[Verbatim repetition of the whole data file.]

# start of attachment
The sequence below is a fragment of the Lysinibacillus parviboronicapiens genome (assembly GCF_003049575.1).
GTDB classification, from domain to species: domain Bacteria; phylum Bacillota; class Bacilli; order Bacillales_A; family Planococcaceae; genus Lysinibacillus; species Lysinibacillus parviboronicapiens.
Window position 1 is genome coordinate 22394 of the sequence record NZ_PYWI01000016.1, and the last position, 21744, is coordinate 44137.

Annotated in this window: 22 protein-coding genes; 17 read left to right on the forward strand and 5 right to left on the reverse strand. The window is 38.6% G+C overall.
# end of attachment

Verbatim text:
The sequence below is a fragment of the Lysinibacillus parviboronicapiens genome (assembly GCF_003049575.1).
GTDB classification, from domain to species: domain Bacteria; phylum Bacillota; class Bacilli; order Bacillales_A; family Planococcaceae; genus Lysinibacillus; species Lysinibacillus parviboronicapiens.
Window position 1 is genome coordinate 22394 of the sequence record NZ_PYWI01000016.1, and the last position, 21744, is coordinate 44137.

Annotated in this window: 22 protein-coding genes; 17 read left to right on the forward strand and 5 right to left on the reverse strand. The window is 38.6% G+C overall.